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Discussion Starter #1
2017 F350 dually polished aluminum wheels have bimetalic corrosion at the valve stems. I've already had the wheels changed out under warranty once, and the new ones are doing it now. I'm supposed to go Monday and Ford is going to change them again... I've specifically asked what the fix is for this and I'm not getting answers at the dealer. All my digging/ research isn't coming up with much as well.

Has anyone dealt with this or have any idea what can be done to stop this?

Thanks
 

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I don't believe the corrosion here is galvanic in nature though I am sure that can play a role. Aluminum and magnesium wheels corrode due to water and oxygen intrusion of the sealed surface due to any damage and cracks. Many of Ford's machined aluminum wheels exhibit this in different areas of the wheels and aluminum body parts. In this case, the coating on the wheel is compromised at the valve stem bore allowing water to get under the coating and migrate. My guess is the coating is damaged during the installation of the valve stem or the bore is machined after the coating is applied or the application fails to seal the bore effectively. If my memory serves me right, the valve stem is rubberized where it passes through the wheel like any other valve stem and there is not metal to metal contact and there is a rubber gasket if it's a bolt in type. I have changed these rims on prior years once but I honestly can't remember exactly what they are. It is also common to see filiform cracking and corrosion throughout the wheel as it ages and similar corrosion emanating from anywhere clamp on wheel weights are applied - as they too compromise the protective coating. Corrosion around the hub opening and wheel nuts is also predicable. I am afraid the best approach to this is to install a standard rubber valve stem with no metal trim. Personally I don't think they look bad... but that's just my opinion. From my observation over the years no matter what aluminum wheels you have (OEM or aftermarket) eventually you will likely have corrosion problems of some type.
 
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Discussion Starter #5
I believe the valve stem is all part of the TPMS sensor, whether metal or rubber. Im going to try and inspect the new wheels hopefully before the tech mounts them. I hear what you're saying Ford Doc, I just think first off... I'm certainly not the first guy to see this issue, secondly, there should be a viable solution out there. From doing some research, Ford has indeed had an issue with galvanic corrosion of these wheels in the past, as i found information on class action lawsuits on the issue, and it seems the chief complaint was losing tire pressure around the valve stems (likely inside the rim) causing an unsafe tire condition (resulting in accidents or mishaps). Now... whether the issue I'm having is the same (just the beginning stages) or it's like you are saying with clearcoat damage... at this point I certainly dont know.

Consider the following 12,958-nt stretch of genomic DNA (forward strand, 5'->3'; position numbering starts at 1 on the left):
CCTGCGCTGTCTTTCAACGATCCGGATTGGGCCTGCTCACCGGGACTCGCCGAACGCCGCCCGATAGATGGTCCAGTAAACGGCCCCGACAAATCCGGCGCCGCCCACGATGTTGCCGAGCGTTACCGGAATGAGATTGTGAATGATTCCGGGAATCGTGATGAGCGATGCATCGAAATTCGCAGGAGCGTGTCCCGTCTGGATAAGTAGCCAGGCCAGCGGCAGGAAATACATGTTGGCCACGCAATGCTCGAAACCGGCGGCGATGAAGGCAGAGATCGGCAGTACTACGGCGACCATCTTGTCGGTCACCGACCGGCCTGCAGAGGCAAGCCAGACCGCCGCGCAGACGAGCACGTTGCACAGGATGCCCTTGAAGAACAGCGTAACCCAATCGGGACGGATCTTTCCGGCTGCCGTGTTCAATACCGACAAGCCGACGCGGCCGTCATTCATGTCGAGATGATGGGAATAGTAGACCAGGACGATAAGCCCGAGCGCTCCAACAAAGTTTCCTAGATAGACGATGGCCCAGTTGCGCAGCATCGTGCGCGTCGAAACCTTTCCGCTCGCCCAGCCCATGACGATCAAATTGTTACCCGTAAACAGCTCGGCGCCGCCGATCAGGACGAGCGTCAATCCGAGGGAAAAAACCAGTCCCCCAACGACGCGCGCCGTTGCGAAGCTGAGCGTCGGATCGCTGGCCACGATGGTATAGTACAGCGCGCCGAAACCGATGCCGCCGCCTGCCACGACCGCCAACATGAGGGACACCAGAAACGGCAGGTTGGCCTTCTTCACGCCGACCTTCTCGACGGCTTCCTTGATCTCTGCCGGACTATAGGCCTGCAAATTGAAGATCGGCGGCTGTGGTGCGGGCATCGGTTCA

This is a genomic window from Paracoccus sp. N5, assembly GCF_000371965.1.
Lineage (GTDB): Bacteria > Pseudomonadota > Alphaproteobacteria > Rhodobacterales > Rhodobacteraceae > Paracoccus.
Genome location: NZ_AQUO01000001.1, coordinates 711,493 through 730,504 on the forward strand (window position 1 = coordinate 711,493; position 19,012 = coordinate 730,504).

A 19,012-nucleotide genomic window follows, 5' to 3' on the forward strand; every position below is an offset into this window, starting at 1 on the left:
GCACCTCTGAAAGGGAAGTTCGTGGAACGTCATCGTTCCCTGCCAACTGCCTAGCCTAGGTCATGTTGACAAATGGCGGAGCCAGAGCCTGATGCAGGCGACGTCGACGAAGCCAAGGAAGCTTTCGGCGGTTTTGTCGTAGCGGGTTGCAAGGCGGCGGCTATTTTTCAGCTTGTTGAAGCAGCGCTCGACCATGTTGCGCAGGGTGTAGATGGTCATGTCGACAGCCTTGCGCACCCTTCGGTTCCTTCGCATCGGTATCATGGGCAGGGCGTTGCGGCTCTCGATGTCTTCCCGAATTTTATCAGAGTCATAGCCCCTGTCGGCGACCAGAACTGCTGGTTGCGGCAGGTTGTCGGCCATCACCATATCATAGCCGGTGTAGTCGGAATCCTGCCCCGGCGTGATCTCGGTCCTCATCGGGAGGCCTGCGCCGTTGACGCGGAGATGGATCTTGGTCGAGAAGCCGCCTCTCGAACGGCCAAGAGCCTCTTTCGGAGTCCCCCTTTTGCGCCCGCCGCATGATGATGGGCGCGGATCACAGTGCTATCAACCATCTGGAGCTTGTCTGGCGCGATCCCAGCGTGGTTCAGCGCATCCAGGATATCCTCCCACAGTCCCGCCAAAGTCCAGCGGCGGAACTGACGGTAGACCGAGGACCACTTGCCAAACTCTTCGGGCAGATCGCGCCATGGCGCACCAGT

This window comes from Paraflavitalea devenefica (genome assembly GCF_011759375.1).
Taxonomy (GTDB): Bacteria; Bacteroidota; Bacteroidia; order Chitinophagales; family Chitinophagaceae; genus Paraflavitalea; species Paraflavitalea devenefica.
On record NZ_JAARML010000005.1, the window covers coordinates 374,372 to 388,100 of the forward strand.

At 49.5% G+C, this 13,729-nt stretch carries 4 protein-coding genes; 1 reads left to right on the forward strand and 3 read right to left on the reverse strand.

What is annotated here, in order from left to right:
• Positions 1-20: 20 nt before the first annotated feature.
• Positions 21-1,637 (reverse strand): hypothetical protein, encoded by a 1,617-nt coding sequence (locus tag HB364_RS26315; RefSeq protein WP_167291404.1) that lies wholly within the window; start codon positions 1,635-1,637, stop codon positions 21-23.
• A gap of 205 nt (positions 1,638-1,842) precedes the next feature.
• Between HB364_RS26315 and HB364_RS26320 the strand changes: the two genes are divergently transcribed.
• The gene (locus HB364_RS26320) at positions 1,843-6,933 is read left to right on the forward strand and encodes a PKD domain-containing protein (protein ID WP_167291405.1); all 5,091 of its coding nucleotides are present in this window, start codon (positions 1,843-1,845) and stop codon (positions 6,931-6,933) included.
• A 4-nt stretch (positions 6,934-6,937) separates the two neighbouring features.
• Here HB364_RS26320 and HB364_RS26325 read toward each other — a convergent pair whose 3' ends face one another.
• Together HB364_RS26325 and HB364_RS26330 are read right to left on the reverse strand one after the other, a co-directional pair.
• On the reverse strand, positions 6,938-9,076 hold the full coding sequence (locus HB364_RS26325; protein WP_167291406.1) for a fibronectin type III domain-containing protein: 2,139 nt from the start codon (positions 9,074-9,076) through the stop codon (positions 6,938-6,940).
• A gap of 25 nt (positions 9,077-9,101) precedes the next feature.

I appreciate the input, gives me more to think about for sure.
 

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Either way, I definitely know you are not the first and won't be the last.
 

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My '99 aluminum wheels did that in various places, just like ford-doctor described, not around the valve stem, but anywhere a stone chipped the coating. My truck doesn't have TPMS so no issues at the valve stems, as they're rubber coated. I have even refinished a set with Glisten PC (a clear POR 15 product), and they're doing it also. I think even powder coating would exhibit that as it's not impervious to chipping.
A possible fix (or maybe just delaying the issue, realistically) would be to apply a clear coating around the valve stems to reseal the coating where it has been damaged from installation.
 

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Discussion Starter #8
I also have an OBS (96) F250 with the alcoa rims. They certainly have a few issues as you guys describe from clear coat damage, and I've seen what you described on many aluminum rims over the years, so i completely understand what ya'll are saying.

If you start googling the issue I'm experiencing, it quickly becomes obvious that this is a known issue. There's plenty of discussion on it (no i didn't realize it prior to starting this post), and to cut to the chase, I'll tell you what i understand the best course of action is going to be.

I'm literally at the dealership as i write this, I of course discussed the issue with them and (I'm here because they orderd new back outer rims again for my truck)... I told them the consensus I got from research was to use rubber valve stems with the TPMS, versus the stainless steel bolted in style. This needs to be done from the start on brand new rims before any corrosion has started. There is quite a history of air leaks from the corrosion (on the inside of the rim at the valve stem sealing area) and the discussion is all about galvanic corrosion (or bimetalic corrosion due to the metal valve stems).
The service manager checked with the techs and they have the rubber ones, so that's what's going on my new rims. They said as long as i was good with it, they were good with it.
So... we'll see as time goes on if this was a wise decision. I'm really hoping so, i don't want to be back here a 3rd time for the same issue. If we don't try something different, it's just going to happen again.

Thoughts?
 
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